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off the charts

Children’s Uninsured Rate Rose for Second Straight Year in 2018

The uninsured rate among children rose for the second straight year in 2018 to 5.2 percent, up from 2016’s historic low of 4.7 percent, a new report from Georgetown University’s Center for Children and Families (CCF) finds. This backsliding — along with the increase in the overall uninsured rate — provides more evidence that Trump Administration efforts to weaken health coverage under the Affordable Care Act (ACA) and public programs like Medicaid and the Children’s Health Insurance Program (CHIP) are taking a toll.

The children’s uninsured rate dropped steadily for much of the past decade (see chart) as states extended Medicaid and CHIP eligibility to more children and streamlined enrollment procedures. It fell even further when the ACA’s major coverage provisions took effect in 2014. Expanding coverage for adults makes it easier for whole families to gain coverage, research shows, which is a big reason why uninsured rates fell among both adults and children after 2014.

The recent increase in the children’s uninsured rate is concentrated among particular populations, CCF found:

  • Children from moderate-income families. The uninsured rate rose from 6.9 percent in 2017 to 7.3 percent in 2018 among children from families with incomes between 138 and 250 percent of the poverty line (about $29,000 to $53,000 for a family of three). Among children from families with incomes above 250 percent of poverty, it rose from 3.2 percent to 3.5 percent. The CCF report notes that these increases occurred against the backdrop of rising costs for employer-sponsored family coverage and a decline in the number of children in families buying marketplace plans — many of whom have incomes between 138 and 400 percent of poverty and thus are eligible for federal financial assistance to buy coverage.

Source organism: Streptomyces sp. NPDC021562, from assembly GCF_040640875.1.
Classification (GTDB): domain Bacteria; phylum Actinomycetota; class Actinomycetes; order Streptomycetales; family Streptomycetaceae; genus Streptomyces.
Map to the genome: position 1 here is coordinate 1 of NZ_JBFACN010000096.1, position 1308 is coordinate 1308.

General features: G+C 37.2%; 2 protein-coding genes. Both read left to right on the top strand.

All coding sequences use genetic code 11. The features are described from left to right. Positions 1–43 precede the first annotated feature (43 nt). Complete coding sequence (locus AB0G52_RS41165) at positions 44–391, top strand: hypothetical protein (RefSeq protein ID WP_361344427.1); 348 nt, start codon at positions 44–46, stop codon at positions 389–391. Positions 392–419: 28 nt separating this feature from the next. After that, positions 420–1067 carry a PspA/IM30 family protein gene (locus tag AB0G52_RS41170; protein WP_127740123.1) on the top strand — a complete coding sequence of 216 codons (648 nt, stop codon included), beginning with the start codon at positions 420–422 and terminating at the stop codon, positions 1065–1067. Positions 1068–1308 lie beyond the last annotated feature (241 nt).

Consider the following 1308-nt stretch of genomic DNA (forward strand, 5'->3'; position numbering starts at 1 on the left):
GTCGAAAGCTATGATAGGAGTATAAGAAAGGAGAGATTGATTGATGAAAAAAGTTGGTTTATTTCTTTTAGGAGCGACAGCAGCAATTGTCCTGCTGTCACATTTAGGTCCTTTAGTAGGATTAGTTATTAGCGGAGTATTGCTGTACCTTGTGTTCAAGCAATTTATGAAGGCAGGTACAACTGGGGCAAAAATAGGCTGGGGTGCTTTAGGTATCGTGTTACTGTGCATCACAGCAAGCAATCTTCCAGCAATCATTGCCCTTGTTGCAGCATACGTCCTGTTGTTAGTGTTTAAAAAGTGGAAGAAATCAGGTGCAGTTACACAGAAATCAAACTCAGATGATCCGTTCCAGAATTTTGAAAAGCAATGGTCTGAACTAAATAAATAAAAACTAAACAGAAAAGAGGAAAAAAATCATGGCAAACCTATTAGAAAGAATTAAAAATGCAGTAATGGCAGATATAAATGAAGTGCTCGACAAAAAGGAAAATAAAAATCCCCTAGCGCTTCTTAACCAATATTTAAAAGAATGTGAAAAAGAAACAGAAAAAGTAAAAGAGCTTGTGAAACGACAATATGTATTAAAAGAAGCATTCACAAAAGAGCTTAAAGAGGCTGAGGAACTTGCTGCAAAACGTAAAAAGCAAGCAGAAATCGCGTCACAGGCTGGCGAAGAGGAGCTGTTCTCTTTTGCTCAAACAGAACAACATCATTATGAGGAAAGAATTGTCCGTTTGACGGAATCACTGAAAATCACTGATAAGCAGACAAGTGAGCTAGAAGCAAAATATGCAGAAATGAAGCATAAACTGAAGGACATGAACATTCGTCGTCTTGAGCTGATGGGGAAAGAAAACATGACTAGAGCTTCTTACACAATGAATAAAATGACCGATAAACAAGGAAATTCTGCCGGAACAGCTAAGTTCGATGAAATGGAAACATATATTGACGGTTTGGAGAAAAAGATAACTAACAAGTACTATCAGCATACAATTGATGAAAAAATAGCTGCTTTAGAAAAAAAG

• Hispanic children. The uninsured rate among Hispanic children rose from 7.9 percent in 2017 to 8.2 percent in 2018. That’s likely due in part to the Administration’s anti-immigrant rhetoric and policies, which have deterred some lawfully present immigrants from enrolling in Medicaid or subsidized marketplace coverage even though they’re eligible.
  • Children in states that haven’t adopted the ACA’s Medicaid expansion for low-income adults. The uninsured rate among children in non-expansion states rose from 6.4 percent in 2016 to 7.3 percent in 2018. (The increase in expansion states was much smaller, from 3.5 percent to 3.8 percent.) As noted, expanding Medicaid coverage to parents boosts participation by their children who are already eligible for Medicaid and CHIP.

Some 92 percent of the 2.5 million uninsured adults who are caught in the coverage gap because their state hasn’t expanded Medicaid — meaning their incomes are too high for Medicaid but too low to qualify for tax credits to buy marketplace coverage — live in the South. That helps explain why the children’s uninsured rate of 7.1 percent in that region is three points higher than the rate in the rest of the country.

Uninsurance has risen among adults and children nationally as Medicaid and CHIP enrollment have fallen. The Administration attributes the enrollment declines to an improving economy, but we didn’t find evidence to support that contention. Along with its anti-immigrant rhetoric and policies, which likely have had a “chilling” effect in discouraging eligible immigrants from enrolling in health coverage, the Administration is encouraging states to take steps that increase paperwork and make it harder for families to keep their children enrolled. Taken together, these policies likely contributed to the Medicaid and CHIP enrollment declines among children.